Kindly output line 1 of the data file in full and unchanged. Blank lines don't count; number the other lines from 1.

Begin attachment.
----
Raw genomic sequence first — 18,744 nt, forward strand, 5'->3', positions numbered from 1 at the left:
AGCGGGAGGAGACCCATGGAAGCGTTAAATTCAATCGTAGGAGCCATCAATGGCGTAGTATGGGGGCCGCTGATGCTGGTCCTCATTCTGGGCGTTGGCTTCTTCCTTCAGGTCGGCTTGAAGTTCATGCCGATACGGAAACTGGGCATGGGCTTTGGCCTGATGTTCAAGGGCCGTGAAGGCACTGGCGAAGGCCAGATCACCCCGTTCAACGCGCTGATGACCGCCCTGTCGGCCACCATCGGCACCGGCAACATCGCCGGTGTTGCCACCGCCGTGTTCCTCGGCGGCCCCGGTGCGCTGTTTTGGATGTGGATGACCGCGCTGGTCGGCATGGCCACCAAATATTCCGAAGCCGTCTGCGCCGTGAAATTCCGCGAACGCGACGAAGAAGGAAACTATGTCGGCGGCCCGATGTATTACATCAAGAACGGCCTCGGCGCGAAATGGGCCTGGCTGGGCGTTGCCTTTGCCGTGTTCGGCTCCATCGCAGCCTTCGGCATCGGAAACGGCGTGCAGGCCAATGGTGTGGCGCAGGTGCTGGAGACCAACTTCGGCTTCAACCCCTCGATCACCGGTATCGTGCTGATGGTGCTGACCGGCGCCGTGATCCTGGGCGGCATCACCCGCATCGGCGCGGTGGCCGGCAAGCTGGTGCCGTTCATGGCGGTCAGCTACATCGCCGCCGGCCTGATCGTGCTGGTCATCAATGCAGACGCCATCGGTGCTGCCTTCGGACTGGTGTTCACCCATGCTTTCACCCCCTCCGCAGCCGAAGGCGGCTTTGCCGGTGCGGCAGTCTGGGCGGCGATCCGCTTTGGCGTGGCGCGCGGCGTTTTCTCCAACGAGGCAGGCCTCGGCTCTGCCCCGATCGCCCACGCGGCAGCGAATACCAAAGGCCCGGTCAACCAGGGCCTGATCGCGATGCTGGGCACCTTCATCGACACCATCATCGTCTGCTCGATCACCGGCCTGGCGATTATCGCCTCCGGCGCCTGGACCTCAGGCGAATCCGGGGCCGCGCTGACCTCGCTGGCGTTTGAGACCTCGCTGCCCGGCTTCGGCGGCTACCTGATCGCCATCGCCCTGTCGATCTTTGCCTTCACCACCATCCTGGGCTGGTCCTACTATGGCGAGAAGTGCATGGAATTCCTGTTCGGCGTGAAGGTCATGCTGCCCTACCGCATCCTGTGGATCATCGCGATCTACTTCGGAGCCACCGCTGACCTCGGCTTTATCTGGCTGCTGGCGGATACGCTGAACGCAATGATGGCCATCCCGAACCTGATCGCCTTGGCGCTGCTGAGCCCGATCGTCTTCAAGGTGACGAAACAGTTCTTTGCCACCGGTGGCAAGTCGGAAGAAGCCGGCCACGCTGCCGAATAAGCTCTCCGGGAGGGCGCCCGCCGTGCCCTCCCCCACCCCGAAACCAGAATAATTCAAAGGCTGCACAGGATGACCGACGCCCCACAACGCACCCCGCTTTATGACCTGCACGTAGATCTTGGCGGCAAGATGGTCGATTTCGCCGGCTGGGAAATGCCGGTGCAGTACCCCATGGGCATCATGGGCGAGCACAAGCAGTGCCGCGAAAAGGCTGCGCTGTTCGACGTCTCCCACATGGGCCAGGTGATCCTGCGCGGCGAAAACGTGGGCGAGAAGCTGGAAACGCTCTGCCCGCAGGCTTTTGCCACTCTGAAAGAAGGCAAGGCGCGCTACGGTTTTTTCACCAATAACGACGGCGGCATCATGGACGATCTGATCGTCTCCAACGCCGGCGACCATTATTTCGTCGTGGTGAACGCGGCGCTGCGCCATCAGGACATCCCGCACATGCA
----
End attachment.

Raw genomic sequence first — 18,744 nt, forward strand, 5'->3', positions numbered from 1 at the left: